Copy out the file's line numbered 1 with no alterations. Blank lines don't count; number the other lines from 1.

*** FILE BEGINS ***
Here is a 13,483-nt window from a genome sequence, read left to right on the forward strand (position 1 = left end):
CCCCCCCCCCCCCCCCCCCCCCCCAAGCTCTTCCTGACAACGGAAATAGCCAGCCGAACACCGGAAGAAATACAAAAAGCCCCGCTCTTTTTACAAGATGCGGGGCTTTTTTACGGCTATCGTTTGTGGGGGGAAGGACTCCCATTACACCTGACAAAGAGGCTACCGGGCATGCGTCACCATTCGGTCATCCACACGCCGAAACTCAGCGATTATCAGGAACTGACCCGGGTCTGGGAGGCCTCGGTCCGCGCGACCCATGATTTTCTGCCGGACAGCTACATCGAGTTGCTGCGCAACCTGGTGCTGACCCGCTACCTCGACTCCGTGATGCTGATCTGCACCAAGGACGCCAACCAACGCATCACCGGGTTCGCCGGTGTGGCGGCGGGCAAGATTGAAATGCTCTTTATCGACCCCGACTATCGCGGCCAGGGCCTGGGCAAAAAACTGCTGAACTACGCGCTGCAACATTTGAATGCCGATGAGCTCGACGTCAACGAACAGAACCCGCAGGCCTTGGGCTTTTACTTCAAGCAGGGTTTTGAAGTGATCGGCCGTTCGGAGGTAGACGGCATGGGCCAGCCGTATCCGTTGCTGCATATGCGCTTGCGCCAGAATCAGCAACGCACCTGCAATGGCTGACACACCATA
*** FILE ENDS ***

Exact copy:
Here is a 13,483-nt window from a genome sequence, read left to right on the forward strand (position 1 = left end):